Extensible Storage Engine Files
Applies to: Windows | Windows Server
Extensible Storage Engine Files
The Extensible Storage Engine uses the following types of files:
This table contains an overview of the data file names that are managed by ESE. For Windows Vista and later, the JET_paramLegacyNames setting impacts the file names that are used.
Transaction Log Files
Transaction log files contain operations on database files. They contain enough information to bring a database to a logically consistent state after an unexpected process termination or system shutdown.
The names of the log files are dependent on a three-letter base name, which can be set with JET_paramBaseName. The examples below use a base name of "edb", because that is the default base name. The extension for the transaction log files will be either .log or .jtx depending upon whether the JET_bitESE98FileNames is set in the JET_paramLegacyFileNames parameter. For more information, see Extensible Storage Engine System Parameters.
Transaction log files are named <base><generation-number>.log, beginning with 1. The log generation number is in hexadecimal format. For example, edb00001.log is the first log, and edb000ff.log is the 255th log. The log files have five hexadecimal digits in the log file name, until the 1048576th log file, at which point the log files start being named in an 11.3 format (for example, edb00100000.log). <base>.log is always the log file that is currently being used. If the database engine is not active, the generation of edb.log can be identified using the following command: esentutl.exe -ml edb.log.
Although transaction log files have the .LOG extension commonly associated with text files, transaction log files are in a binary format and should never be edited by a user.Database operations are written to the log first. The data can be written to the database file later; possibly immediately, potentially much later. In the event of unexpected process or system termination, the operations are still present in the log files, and incomplete transactions can be rolled back. The act of replaying transaction log files is called soft recovery, and it is done automatically when JetInit or JetInit2 is called. Soft recovery can also be performed manually with the "-r" option of the Esentutl.exe program. The act of replaying transaction log files on a database that is restored from a backup is called hard recovery.
Log files are of a fixed size, customizable with JET_paramLogFileSize. When the current log file (that is, edb.log) gets filled, it gets renamed to <base><generation-number>.log, and a new transaction log file is needed in the transaction log stream.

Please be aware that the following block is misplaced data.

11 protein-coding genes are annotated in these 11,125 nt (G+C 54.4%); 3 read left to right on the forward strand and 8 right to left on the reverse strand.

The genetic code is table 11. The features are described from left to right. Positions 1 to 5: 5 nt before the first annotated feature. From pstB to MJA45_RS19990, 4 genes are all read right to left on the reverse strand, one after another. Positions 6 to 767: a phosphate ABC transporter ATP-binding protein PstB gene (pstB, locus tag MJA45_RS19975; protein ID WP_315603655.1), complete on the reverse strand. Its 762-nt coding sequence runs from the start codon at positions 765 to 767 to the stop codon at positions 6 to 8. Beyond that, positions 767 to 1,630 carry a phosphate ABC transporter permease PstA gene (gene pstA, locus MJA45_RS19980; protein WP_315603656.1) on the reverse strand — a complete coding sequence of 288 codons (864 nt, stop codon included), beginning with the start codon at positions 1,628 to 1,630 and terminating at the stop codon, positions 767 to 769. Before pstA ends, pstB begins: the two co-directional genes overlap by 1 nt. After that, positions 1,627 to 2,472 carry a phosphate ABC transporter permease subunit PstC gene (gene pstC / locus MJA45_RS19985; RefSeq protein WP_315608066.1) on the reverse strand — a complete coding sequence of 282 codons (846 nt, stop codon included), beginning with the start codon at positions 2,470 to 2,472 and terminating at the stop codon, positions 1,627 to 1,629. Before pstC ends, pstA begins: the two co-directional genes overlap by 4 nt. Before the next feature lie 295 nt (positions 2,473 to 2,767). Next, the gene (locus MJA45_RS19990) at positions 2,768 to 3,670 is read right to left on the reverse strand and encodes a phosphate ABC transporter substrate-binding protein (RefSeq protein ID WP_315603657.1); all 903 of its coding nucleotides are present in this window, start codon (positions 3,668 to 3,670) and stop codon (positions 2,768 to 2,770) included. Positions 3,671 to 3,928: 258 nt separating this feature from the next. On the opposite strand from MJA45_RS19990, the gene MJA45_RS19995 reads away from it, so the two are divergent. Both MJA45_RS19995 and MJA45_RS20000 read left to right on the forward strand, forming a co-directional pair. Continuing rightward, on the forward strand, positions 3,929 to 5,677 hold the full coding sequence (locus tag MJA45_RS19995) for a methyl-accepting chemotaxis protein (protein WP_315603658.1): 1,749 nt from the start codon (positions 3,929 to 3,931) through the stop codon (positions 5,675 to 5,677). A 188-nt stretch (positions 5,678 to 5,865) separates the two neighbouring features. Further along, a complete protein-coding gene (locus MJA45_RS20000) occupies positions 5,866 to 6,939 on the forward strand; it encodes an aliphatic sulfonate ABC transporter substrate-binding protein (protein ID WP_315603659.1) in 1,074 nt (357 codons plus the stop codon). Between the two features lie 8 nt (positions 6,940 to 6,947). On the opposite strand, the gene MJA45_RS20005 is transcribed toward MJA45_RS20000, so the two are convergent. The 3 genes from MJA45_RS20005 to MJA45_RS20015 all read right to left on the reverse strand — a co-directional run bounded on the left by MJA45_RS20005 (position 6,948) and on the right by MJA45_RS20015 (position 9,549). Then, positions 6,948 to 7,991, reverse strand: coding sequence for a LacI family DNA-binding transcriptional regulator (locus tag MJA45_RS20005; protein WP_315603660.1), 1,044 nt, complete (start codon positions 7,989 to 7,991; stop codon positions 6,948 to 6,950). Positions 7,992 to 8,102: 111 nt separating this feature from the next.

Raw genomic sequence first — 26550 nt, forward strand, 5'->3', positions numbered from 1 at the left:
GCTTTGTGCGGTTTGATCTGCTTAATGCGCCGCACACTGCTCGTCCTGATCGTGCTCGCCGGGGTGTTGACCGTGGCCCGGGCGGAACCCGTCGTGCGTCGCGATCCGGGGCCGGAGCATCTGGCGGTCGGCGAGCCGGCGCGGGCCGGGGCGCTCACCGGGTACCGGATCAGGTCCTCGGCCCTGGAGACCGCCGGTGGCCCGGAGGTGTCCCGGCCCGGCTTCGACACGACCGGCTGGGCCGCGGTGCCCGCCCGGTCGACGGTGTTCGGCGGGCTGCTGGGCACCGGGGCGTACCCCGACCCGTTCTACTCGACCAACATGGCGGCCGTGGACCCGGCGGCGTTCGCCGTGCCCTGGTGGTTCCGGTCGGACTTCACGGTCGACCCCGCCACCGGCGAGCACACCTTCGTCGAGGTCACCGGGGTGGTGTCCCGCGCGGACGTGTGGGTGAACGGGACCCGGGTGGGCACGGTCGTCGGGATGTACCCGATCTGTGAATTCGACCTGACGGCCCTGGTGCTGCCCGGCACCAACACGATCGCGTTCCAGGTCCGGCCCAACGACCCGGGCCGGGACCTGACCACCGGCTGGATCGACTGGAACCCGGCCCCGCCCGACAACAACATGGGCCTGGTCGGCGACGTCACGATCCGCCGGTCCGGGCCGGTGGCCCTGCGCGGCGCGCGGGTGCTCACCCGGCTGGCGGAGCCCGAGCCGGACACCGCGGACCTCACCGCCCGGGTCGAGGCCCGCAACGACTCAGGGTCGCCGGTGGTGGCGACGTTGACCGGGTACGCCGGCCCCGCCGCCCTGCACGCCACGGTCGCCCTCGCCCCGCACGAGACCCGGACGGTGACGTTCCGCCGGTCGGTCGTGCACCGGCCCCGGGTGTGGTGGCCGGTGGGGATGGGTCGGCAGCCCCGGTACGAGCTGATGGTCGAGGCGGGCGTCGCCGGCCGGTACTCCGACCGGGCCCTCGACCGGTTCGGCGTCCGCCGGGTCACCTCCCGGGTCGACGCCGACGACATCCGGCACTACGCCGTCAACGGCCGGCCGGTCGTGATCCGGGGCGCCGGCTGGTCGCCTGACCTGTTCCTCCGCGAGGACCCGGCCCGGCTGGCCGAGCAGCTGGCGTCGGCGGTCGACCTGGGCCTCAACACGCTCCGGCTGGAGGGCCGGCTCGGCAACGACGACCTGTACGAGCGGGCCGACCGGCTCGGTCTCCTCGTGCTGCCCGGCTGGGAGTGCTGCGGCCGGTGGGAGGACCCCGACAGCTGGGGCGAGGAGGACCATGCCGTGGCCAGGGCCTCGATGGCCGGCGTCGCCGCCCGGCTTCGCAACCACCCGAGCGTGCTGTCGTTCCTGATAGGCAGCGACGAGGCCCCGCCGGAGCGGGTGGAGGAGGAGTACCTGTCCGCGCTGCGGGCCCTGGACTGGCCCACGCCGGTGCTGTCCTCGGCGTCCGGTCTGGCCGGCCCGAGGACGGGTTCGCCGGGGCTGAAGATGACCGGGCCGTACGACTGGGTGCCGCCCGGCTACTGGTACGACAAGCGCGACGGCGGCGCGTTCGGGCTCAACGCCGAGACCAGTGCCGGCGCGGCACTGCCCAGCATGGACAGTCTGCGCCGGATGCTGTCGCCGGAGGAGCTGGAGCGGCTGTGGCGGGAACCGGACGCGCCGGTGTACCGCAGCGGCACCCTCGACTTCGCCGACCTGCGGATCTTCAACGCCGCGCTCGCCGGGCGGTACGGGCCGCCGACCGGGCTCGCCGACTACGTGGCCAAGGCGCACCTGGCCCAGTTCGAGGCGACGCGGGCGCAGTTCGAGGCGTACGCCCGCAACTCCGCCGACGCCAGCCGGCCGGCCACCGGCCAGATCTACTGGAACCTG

Each database instance has a single log file sequence associated with it. Windows XP introduced JetCreateInstance, allowing multiple transaction log file sequences to be used by a single process. Multiple transaction log file sequences cannot exist in the same directory, however.
Transaction log files should almost never be manually manipulated, renamed, moved, or deleted because data corruption can result.
After a transaction log file is filled up, the database engine needs to create a new log file. Circular logging is a means by which log files can be automatically cleaned up by the database engine when they are no longer required for crash recovery. This process is an alternative to removing log files as a by-product of performing a backup. Circular logging can be controlled with the JET_paramCircularLog system parameter. Transaction log files should not be deleted using any other method.
Temporary Transaction Log Files
When edb.log fills up, ESE needs to create a new file. The new log transaction file is known as a temporary transaction log file prior to its use by ESE.
While a new log file is created and its size extended, it will be called <base>tmp.log. Creating a new file can be a potentially costly operation, so ESE will create the next log file proactively as a background task.
Because the temporary transaction log file is created in anticipation of need for a new transaction log file, it does not contain any useful information.
Reserved Transaction Log Files
The reserved transaction log files are created when the engine starts to allow important operations to be logged to get a clean shutdown.
Windows Vista: In Windows Vista and later, the Reserved Transaction Log Files are named <base>RESXXXXX.jrs.
Windows Server 2003: In Windows Server 2003 and earlier, The Reserved Transaction Log Files are named res1.log and res2.log.
When the database engine runs out of disk space it cannot create a new log file. The safest thing to do is to shut down cleanly, but some operations (such as rollback operations) must still be logged. Most database operations will fail during this stage.
Because the reserved transaction log files are created in anticipation of need for transaction log files in an out-of-disk scenario, they do not contain any useful information.
The checkpoint file stores the checkpoint for a particular transaction log file sequence. The checkpoint file is named <base>.chk or <base>.jcp, depending upon whether the JET_bitESE98FileNames is set in the JET_paramLegacyFileNames parameter, and its location is given by JET_paramSystemPath.
Database operations are first written to the log files and then cached in memory. At some later point, the operations get written to the database file, but for performance reasons, the order in which operations are written to the database file might not match the order in which they were originally logged. Operations written to the transaction log file will be in one of two states:
Written to the transaction log file and the database file.
Written to the transaction log file and not yet written to the database file.
Many database operations can be stored in a single transaction log file. A given log file can consist of the following items:
All operations written to the database file.
No operations written to the database file